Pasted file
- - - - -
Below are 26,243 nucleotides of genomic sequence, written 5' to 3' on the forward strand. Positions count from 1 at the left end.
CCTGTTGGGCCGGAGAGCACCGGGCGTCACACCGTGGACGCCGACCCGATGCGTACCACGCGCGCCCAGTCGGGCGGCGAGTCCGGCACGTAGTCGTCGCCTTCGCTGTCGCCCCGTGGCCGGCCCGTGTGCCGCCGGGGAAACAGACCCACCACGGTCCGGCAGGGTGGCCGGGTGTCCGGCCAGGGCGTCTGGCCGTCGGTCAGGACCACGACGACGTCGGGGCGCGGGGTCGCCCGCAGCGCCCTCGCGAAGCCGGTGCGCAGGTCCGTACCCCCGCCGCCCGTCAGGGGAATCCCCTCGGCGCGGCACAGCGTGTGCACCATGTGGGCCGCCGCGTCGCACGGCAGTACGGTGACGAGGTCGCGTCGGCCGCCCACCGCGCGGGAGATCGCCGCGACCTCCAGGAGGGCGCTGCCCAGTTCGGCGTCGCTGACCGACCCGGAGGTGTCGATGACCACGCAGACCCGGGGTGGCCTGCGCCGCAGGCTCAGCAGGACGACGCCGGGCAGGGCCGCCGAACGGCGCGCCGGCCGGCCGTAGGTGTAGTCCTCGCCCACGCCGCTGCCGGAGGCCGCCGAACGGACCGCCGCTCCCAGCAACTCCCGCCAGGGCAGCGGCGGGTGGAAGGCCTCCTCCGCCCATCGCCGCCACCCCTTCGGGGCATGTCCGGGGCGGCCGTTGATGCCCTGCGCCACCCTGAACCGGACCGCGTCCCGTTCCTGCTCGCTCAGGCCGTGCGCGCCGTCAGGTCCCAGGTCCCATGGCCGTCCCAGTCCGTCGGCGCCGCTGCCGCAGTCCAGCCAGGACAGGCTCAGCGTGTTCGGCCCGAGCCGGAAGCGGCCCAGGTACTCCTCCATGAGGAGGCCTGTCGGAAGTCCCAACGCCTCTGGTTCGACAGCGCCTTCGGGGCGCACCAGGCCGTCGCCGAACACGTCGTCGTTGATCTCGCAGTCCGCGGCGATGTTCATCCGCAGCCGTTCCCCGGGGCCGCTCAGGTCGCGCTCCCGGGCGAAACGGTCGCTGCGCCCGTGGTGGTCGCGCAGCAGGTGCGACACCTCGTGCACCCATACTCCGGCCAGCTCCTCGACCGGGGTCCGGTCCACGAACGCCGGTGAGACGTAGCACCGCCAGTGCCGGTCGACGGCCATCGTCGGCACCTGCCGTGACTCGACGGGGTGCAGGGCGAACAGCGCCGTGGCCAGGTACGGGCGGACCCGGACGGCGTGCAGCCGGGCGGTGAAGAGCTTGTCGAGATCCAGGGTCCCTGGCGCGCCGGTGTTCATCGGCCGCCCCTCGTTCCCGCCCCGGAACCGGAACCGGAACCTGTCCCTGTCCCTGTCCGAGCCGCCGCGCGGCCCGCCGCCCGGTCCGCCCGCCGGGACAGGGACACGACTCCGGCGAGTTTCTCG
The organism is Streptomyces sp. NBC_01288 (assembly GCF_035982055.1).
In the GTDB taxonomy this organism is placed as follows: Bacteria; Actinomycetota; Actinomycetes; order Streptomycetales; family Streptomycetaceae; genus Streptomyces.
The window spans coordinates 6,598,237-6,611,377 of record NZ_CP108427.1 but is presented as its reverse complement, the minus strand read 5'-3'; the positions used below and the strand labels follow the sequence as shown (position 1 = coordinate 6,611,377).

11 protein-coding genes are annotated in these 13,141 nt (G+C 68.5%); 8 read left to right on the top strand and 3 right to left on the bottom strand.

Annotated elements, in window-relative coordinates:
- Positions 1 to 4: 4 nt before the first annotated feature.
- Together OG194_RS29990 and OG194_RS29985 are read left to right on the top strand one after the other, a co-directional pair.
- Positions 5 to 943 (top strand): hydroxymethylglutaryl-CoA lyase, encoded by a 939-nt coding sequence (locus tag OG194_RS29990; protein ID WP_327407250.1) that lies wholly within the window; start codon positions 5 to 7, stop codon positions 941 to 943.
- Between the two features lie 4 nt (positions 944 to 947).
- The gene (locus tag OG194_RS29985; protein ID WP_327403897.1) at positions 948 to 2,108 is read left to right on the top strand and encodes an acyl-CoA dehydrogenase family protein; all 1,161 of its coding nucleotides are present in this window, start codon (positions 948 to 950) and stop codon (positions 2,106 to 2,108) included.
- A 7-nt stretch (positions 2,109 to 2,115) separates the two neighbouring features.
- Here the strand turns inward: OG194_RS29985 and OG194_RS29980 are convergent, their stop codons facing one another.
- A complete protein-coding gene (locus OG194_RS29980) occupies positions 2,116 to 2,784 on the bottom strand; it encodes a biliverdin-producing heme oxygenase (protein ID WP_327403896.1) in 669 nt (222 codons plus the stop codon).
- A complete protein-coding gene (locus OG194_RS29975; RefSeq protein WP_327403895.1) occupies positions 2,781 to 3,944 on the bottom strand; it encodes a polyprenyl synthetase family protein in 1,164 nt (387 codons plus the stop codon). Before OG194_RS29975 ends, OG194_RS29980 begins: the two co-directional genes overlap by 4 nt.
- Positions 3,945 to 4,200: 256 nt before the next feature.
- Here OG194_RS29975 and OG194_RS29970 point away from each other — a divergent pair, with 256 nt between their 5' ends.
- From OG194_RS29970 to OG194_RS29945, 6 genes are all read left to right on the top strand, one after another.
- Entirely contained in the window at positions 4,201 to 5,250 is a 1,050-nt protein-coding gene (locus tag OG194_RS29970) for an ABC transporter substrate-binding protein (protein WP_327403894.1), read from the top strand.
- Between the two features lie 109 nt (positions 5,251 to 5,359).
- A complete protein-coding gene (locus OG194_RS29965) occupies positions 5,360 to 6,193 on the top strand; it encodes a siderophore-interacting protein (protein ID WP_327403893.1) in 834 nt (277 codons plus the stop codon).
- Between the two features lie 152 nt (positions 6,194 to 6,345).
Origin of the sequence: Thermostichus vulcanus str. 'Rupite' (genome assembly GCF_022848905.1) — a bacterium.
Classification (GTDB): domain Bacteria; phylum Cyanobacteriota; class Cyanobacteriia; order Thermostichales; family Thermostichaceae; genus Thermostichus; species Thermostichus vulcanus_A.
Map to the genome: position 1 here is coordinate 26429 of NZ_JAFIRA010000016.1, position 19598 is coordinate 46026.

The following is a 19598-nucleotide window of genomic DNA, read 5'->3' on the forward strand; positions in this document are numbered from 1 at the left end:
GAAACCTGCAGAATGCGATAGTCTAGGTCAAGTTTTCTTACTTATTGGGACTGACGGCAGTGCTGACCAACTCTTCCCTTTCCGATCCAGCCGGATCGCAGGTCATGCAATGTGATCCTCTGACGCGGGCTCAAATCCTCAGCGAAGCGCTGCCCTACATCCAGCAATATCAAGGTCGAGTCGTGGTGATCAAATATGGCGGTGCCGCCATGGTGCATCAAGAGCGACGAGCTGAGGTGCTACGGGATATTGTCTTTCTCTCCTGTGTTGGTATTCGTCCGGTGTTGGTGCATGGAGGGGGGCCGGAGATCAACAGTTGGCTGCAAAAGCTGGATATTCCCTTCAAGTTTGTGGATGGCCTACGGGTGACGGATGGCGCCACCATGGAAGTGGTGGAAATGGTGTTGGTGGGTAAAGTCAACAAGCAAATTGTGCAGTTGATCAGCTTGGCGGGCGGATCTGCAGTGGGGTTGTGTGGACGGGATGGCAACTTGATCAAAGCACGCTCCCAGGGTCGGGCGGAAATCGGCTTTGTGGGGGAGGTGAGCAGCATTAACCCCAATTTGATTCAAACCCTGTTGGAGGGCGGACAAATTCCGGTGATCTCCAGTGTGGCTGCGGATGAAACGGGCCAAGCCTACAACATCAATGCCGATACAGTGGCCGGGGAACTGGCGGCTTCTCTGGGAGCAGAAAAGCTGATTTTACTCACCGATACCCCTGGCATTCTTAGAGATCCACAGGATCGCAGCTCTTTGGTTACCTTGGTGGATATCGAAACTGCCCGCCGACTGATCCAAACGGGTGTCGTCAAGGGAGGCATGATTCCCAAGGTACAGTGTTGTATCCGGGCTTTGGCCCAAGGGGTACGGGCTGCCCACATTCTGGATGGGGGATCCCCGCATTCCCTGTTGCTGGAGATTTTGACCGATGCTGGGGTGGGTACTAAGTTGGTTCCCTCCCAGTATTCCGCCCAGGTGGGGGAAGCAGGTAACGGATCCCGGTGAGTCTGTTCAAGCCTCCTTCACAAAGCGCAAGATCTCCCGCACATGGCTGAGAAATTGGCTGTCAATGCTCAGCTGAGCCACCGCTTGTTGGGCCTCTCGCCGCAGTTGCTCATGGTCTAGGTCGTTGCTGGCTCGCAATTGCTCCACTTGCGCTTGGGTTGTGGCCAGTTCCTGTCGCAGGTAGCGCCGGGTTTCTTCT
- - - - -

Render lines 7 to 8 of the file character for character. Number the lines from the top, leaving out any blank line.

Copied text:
Annotated elements, in window-relative coordinates:
- Positions 1 to 4: 4 nt before the first annotated feature.